1. Autotrophs/Producers: The green plants manufacture food for the entire ecosystem through the process of photosynthesis. Green plants are called autotrophs, as they absorb water and nutrients from the soil, carbon dioxide from the air, and capture solar energy for this process.
  2. Consumers: They are called heterotrophs and they consume food synthesized by the autotrophs. Based on food preferences they can be grouped into three broad categories. Herbivores (e.g. cow, deer, and rabbit, etc.) feed directly on plants, carnivores are animals that eat other animals (e.g. lion, cat, dog, etc.) and omnivores organisms feeding upon both plants and animals e.g. human, pigs and sparrow.
  3. Decomposers: Also called saprotrophs. These are mostly bacteria and fungi that feed on dead decomposed and the dead organic matter of plants and animals by secreting enzymes outside their body on the decaying matter. They play a very important role in the recycling of nutrients. They are also called detrivores or detritus feeders.

Functions of an Ecosystem

Ecosystems are complex dynamic systems. They perform certain functions. These are:

  • Energy flow through the food chain
  • Nutrient cycling (biogeochemical cycles)
  • Ecological succession or ecosystem development
  • Homeostasis (or cybernetic) or feedback control mechanisms

Ponds, lakes, meadows, marshlands, grasslands, deserts and forests are examples of the natural ecosystems. Many of you have seen an aquarium; a garden or a lawn etc. in your neighborhood. These are a man-made ecosystem.

Types of Ecosystems

Ecosystems are classified as follows:

  1. Natural ecosystems
  2. Manmade ecosystems
Natural ecosystems:

Totally dependent on solar radiation e.g. forests, grasslands, oceans, lakes, rivers, and deserts. They provide food, fuel, fodder, and medicines.

Ecosystems are dependent on solar radiation and energy subsidies (alternative sources) such as wind rain and tides. e.g. tropical rain forests, tidal estuaries, and coral reefs.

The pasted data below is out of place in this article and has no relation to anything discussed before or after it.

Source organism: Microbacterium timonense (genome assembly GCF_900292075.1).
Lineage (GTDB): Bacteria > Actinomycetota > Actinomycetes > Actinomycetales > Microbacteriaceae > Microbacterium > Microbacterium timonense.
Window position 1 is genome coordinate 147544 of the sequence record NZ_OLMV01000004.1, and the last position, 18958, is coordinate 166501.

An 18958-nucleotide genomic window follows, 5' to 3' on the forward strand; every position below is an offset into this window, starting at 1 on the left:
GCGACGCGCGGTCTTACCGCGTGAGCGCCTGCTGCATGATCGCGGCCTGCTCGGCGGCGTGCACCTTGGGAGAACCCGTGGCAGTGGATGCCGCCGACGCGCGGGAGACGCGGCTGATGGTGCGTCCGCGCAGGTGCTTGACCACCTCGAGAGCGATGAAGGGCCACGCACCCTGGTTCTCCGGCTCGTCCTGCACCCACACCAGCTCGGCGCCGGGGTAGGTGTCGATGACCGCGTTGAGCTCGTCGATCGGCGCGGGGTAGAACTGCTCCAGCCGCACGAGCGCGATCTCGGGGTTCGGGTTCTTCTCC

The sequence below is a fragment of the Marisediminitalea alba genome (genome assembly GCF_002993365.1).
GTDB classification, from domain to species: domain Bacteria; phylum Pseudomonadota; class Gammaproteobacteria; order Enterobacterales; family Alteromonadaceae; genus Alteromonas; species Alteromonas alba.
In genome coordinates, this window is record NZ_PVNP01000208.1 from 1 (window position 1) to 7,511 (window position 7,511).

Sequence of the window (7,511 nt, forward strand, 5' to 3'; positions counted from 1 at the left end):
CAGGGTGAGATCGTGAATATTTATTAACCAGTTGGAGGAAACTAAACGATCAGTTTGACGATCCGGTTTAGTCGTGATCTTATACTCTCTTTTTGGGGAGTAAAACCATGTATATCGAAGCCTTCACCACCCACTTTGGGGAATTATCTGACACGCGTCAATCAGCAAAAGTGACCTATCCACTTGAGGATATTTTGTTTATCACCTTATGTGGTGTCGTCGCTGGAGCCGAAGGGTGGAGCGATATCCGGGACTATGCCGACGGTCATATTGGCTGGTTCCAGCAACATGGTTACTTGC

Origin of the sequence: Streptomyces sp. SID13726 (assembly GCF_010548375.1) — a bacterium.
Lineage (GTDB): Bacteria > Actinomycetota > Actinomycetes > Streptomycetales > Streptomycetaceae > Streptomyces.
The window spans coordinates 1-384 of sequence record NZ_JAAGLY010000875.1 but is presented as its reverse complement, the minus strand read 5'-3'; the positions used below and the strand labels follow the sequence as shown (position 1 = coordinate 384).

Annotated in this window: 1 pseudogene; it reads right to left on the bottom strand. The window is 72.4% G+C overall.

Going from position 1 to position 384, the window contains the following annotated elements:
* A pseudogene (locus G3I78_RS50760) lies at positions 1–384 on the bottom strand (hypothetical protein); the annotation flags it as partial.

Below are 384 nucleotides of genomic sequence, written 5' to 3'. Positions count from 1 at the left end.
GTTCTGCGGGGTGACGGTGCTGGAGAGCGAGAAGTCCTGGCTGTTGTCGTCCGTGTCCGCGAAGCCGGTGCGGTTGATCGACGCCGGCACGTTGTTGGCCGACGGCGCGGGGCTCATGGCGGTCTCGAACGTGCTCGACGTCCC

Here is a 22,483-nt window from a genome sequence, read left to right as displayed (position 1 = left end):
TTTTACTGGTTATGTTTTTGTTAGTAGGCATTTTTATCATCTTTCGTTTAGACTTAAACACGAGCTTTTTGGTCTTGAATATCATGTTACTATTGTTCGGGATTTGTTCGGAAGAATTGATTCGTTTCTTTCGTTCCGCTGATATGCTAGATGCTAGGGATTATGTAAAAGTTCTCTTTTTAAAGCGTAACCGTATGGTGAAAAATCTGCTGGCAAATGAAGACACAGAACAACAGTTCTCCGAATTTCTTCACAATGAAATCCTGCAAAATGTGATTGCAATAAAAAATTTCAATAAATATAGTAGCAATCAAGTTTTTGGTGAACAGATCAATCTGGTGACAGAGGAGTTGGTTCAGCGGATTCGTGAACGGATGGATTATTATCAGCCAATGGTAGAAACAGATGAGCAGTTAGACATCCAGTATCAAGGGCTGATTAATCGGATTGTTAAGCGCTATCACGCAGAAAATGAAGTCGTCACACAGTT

Man-made ecosystems:
  • Dependent on solar energy. e.g.- agricultural fields and aquaculture ponds.
  • Dependent on fossil fuel e.g. urban and industrial ecosystems.

Productivity of ecosystems

The rate of biomass production is called productivity. The portion of fixed energy, a trophic level passes on to the next trophic level is called production.

Productivity in ecosystems is of two kinds, i.e., primary and secondary.

Green plants fix solar energy and accumulate it in organic forms as chemical energy. As this is the first and
the basic form of energy storage, the rate at which the energy accumulates in the green plants or producers is known as primary productivity.

Productivity is a rate function and is expressed in terms of dry matter produced or energy captured per unit area of land, per unit time.

It is more often expressed as energy in calories/cm2/yr or dry organic matter in g/m2/yr (g/m2 x 8.92 = lb/acre). Hence, the productivity of different ecosystems can be easily compared.

Primary productivity is measured in two ways: Gross Primary Productivity and Net Primary Productivity.

The total solar energy trapped in the food material by photosynthesis is referred to as gross primary productivity (GPP).

However, a good fraction of gross primary productivity is utilized in the respiration of green plants. The amount of energy-bound organic matter created per unit area and time that is left after respiration is net primary productivity (NPP).

Net productivity of energy = Gross productivity — Energy lost in respiration.

The rates at which the heterotrophic organisms re-synthesize the energy-yielding substances are called secondary productivity. Here, the net primary productivity (NPP) results in the accumulation of plant biomass, which serves the food of herbivores and decomposers.

It is notable that the food of consumers has been produced by the primary producers, and secondary productivity depicts only the utilization of this food for the production of consumer biomass. Secondary productivity is the productivity of animals and saprobes in the ecosystem.

Environmental Factors Affecting Productivity in the Ecosystem:

  1. Solar radiation and temperature.
  2. Moisture, i.e., leaf water potential, soil moisture, fluctuation of precipitation, and transpiration.
  3. Mineral nutrition, i.e., uptake of minerals from the soil, rhizosphere effects, fire effects, salinity, heavy metals, and nitrogen metabolism.
  4. Biotic activities, i.e., grazing, above-ground herbivores, below ground herbivores, predators and parasites and diseases of primary producers.
  5. Impact of human populations, i.e., populations of different sorts, ionizing radiations, such as atomic explosions, etc.
  6. In aquatic systems, productivity is generally limited by light, which decreases with increasing water depth. In deep oceans, nutrients often become limiting for productivity. Nitrogen is the most important nutrient limiting productivity in marine ecosystems.